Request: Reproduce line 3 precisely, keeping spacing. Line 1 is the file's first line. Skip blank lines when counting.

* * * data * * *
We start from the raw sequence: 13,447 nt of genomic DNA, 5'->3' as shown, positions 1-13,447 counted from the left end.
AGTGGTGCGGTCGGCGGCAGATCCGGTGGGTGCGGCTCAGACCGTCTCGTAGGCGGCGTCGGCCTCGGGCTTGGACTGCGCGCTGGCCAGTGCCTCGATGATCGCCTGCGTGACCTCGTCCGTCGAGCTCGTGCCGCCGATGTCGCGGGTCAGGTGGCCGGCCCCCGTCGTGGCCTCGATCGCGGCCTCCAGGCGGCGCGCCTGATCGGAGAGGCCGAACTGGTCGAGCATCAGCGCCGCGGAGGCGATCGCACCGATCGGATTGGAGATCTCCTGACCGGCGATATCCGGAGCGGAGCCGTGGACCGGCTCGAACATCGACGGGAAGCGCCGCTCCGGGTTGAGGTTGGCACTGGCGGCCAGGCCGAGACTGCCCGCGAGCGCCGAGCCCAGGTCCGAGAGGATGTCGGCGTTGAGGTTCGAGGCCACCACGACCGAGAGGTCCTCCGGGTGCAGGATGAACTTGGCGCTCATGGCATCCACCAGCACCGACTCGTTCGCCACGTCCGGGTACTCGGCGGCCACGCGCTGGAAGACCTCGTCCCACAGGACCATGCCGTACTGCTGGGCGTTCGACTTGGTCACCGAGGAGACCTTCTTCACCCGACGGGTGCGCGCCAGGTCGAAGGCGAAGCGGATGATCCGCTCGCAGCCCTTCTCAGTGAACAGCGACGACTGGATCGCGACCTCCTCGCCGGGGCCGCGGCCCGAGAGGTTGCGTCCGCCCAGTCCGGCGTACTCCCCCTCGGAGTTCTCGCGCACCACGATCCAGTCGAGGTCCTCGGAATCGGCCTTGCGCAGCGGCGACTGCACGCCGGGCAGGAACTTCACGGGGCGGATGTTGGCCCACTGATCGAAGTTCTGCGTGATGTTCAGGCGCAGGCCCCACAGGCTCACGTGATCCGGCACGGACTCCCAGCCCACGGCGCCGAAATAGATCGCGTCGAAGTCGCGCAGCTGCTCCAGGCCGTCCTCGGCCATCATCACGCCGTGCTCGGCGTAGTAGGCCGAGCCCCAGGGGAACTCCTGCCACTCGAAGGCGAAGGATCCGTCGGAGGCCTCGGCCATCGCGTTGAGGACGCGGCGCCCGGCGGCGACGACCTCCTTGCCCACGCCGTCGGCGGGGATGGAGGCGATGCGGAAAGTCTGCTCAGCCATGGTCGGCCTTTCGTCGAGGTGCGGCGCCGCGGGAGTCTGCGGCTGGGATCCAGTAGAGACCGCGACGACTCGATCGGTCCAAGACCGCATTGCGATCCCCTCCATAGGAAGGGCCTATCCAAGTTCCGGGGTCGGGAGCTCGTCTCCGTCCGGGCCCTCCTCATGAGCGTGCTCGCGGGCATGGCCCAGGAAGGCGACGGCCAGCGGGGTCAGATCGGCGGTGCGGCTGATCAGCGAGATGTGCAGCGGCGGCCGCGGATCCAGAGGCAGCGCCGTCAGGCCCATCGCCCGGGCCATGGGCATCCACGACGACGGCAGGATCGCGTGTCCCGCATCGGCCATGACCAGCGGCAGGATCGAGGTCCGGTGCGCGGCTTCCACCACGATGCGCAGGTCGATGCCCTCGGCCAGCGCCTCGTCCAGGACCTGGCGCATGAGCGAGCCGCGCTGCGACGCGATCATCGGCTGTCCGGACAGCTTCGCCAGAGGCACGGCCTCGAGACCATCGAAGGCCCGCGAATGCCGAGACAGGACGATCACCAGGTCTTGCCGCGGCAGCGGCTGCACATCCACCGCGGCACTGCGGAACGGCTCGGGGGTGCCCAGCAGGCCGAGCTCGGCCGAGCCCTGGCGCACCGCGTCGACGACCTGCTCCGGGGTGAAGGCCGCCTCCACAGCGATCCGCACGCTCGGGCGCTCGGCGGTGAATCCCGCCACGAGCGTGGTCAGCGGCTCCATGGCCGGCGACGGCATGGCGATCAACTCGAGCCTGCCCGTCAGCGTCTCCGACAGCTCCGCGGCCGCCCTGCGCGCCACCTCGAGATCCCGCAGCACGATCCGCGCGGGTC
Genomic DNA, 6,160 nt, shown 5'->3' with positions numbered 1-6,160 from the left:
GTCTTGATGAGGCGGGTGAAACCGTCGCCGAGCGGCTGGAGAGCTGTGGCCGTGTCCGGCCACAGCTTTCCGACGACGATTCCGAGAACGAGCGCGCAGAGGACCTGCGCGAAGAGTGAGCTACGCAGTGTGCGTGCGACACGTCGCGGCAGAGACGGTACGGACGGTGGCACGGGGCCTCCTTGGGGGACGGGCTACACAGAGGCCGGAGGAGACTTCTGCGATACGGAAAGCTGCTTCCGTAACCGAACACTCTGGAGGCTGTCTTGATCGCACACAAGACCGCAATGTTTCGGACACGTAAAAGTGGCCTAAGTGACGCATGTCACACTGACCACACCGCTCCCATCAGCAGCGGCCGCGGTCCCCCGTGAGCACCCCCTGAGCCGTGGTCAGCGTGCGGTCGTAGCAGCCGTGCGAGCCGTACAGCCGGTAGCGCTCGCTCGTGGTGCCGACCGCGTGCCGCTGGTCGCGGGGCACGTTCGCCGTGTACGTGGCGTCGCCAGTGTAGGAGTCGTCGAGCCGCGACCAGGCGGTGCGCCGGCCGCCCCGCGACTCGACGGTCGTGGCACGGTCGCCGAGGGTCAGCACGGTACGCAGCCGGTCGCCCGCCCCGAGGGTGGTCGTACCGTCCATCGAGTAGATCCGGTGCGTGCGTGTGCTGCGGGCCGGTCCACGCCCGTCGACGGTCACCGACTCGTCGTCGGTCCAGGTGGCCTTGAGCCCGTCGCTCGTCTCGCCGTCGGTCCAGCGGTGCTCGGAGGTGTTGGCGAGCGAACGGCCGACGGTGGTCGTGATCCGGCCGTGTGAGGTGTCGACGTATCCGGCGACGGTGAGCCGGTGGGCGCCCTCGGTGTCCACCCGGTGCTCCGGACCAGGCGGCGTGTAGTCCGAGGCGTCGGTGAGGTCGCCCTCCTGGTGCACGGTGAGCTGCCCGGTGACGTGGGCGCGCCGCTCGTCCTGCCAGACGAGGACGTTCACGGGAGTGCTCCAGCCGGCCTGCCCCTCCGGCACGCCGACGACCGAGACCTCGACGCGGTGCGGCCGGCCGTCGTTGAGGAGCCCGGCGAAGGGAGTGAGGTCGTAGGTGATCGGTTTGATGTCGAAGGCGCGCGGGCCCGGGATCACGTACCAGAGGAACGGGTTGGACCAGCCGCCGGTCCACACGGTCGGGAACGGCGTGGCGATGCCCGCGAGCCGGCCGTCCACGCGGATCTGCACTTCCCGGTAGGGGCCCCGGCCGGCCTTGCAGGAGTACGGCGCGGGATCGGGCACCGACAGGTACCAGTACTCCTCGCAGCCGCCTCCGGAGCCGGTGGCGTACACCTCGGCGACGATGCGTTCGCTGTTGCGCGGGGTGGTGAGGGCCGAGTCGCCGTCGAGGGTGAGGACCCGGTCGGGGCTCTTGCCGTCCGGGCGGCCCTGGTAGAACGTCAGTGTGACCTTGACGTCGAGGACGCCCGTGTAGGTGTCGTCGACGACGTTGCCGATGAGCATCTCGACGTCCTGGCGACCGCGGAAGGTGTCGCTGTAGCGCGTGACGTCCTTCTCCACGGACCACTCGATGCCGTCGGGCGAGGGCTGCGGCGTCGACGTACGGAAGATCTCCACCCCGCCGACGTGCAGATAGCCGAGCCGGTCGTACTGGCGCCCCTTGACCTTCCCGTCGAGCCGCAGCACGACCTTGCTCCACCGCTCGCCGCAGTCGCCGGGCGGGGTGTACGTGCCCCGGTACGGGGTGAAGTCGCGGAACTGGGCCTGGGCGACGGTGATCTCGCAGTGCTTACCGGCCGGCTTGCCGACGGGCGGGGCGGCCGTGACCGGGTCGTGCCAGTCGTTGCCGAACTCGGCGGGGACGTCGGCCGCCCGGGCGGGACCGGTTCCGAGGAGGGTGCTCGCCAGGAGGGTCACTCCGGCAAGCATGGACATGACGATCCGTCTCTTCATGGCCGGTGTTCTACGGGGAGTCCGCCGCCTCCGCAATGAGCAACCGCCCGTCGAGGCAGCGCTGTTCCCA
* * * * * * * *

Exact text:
Genomic DNA, 6,160 nt, shown 5'->3' with positions numbered 1-6,160 from the left: